Interested in Infosec and Biohacking.
“I cannot teach anybody anything, I can only make them think.” — Socrates
Every summer holiday, students submit book reports as English/ Chinese homework in the next semester. What I did was read the first and last chapter of the book, add the reviews at the back and come up with some “feelings” after “reading.” I thought I was smart, and reading novels and stories are boring. I have done enough reading in classes already.
In the last summer of my secondary school year, my English teacher, Miss Ngai, gave me a book and told me to read it. She said I would be surprised. The book was old, and the paper turned yellow in the corner. It was her first book when she was in high school. I did not realize how sincere it was to give me such a personal item.
Miss Ngai looked into my eyes and told me that she knew how I came up with those “book reports.” Although she did not blame me, I grabbed the book and left embarrassed. How could anyone notice that? I thought.
I kept that book until now.
Miss Ngai was an Atypical teacher. She loves English and tried to show everyone the bright side of learning the language. She laughed and communicated with every student every chance she got.
She did not use textbooks during lessons. Instead, she used TV shows as teaching materials to illustrate how important English is in particular situations… In the public examination of Hong Kong, there are questions called “section E.” Most of them asked students to write a letter of reply in different formats, including the complaint letter.
I still remember how she encouraged everyone in the class to write. It was about an encounter with her in a hotel’s restaurant. She was unsatisfied but did not blast out. Instead, she went home and typed a formal letter of complaint.
That letter was brought back to school and explained word by word during the lesson. What she got back was an official reply from the hotel's General Manager with a complimentary gift. That was, for me, the most realistic (it’s real) example in lessons.
During the lesson, she asked us to bring back some old magazines and told us to tear them down into pieces. What’s next is pasting them all on the surface of a new blank paper book and use it to write down vocabulary every day. I started to write down words from subtitles of movies, songs, and magazines.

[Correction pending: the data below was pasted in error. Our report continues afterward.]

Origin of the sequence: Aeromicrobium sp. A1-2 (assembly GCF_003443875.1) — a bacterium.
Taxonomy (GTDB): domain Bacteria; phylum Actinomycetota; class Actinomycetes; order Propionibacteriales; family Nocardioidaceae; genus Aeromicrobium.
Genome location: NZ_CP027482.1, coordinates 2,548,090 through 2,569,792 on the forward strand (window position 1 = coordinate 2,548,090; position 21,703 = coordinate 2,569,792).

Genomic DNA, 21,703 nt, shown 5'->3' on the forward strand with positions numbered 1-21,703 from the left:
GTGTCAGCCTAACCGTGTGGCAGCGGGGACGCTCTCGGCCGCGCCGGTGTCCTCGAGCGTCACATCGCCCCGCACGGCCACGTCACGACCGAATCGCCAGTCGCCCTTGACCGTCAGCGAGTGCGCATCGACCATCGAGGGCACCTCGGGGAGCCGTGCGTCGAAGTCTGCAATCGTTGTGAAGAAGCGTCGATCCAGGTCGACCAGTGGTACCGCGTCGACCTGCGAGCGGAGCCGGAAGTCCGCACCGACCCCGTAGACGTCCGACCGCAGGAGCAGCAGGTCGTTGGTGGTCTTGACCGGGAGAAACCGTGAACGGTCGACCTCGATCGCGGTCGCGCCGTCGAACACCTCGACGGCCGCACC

Thanks to her, the English lessons became less boring. Learning English is not that difficult anymore. However, it didn’t change my mind about reading.
In my second year of undergraduate, bad news suddenly came. Miss Ngai had a sudden heart attack and fell on her kitchen floor. She passed away.
It took me a while to believe it was real and verify the terrible news from different sources. Only have I experienced a few about someone left in my life. I felt regret, shocked, and without any way to talk to her again, I read the book she “gave” me (It was supposed to be lend, but I never finished it, and now I do not have the chance to return it).
It was “The Alchemist,” a novel by Paulo Coelho. And this was the first time I read a book from beginning to the end, A to Z, word by word.
The first book I read. “The Alchemist,” a novel by Paulo Coelho. | copyright by the author
It was knowing that English is not my first language. It was not easy for me at first. But my mind told me to keep on reading.
After a few days, what came to me was this story was great! (I can still remember the ending of the book as that’s shaping my life, and I finally understand why Miss Ngai gave me the book. Thank you, Miss Ngai!)
I read it every day when I have time, and I brought this book everywhere with me. Finally, when I read the end of the book and closed it from the right-hand side.
A rush of satisfaction hit me, but I felt lonely at the same time. Again, this was new to me. The closest experience was finishing the final Boss of an epic RPG game, and the credits showed on the screen. This intense feeling pushed me to find another book to read. This time, it was a Chinese novel.